IT TURNS out that Cat Stevens was right when he wrote The First Cut Is the Deepest.
Research from a joint American-Australian study has found that teen love feels life-changing because the combination of a developing brain, surging hormones and a lack of identity leads to adolescents ''merging'' so that they feel not quite whole when apart.
Psychologist Dr Carl Pickhardt from the American and Texas psychological associations, who led the study, said ''teen love'' was usually infatuation - different to the feeling of love experienced by adults - and was more moving for young people because it was a deeper relationship than any other they had experienced.
University of Canberra clinical psychologist Dr Vivienne Lewis, who specialises in treating teens, said it was not uncommon for adolescents to be referred to her practice with severe depression after a relationship of one month ended.
She said infatuation, which was what most teenagers experienced in a relationship, was a more consuming emotion than love.
''They are more infatuated and consumed by the situation, and that's why a breakup hurts so much, because they invest a lot in their relationship - a lot of themselves, much more than adults do. So, when it falls apart they are not like adults, they don't have other things to grasp on to,'' Dr Lewis said.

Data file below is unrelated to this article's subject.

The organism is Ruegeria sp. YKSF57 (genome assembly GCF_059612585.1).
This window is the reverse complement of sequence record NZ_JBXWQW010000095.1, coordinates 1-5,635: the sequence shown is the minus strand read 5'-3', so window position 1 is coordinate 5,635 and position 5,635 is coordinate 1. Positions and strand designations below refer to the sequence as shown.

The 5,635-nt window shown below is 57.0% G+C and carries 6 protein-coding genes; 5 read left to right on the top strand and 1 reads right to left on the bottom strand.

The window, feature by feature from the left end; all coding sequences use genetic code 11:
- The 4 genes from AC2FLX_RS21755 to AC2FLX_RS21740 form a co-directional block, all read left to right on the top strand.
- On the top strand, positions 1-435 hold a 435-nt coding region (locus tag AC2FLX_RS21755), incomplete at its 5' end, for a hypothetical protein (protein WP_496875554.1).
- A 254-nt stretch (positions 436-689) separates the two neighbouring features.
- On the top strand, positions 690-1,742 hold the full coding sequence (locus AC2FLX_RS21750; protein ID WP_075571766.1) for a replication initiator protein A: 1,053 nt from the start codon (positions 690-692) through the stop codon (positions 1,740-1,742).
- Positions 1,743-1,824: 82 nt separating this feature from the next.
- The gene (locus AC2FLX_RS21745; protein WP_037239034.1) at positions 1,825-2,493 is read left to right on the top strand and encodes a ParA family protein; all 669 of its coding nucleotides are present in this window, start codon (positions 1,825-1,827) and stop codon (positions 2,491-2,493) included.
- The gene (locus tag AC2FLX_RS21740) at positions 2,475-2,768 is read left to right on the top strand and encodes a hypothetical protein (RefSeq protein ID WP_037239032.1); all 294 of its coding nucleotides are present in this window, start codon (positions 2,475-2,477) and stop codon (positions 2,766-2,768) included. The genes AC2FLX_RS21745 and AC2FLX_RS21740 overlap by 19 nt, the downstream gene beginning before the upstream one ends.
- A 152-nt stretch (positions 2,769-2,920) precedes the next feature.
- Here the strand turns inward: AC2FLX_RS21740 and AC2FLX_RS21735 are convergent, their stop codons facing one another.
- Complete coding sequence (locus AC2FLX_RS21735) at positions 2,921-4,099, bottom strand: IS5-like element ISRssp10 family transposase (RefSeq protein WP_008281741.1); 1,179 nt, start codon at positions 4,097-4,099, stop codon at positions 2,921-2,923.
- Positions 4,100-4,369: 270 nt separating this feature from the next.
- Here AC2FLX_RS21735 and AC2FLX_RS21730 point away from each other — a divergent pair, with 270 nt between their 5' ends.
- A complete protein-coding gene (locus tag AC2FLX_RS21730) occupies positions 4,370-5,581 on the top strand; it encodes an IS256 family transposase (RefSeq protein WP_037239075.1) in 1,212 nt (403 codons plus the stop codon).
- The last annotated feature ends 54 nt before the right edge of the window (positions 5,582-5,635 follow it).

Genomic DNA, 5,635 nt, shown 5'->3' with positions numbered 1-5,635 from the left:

She said adults were better able to cope with breakups because they were more careful.
''Teens are being overwhelmed by the endorphins and hormones that are involved and because they aren't used to that experience they can be completely crushed when it breaks down. Adults have usually been through a few relationships so they are more careful.''
Dr Lewis said it was important for parents to try to understand what their children were feeling.
''Parents of adolescents need to understand that breaking up with someone is quite devastating because for them that is their whole life.''
She said children who had goals outside of their first relationships were more likely to recover from a painful high school breakup without developing depression.
''Parents need to keep children engaged in lots of other things - with their family, playing sport, doing school work - so the relationship is just one part of their life. It's when it becomes the sole part of their life that it becomes dangerous and when it breaks down could lead to mental-health issues.''
The story First love: researchers get to the heart of why teen breakups are so hard to do first appeared on The Sydney Morning Herald.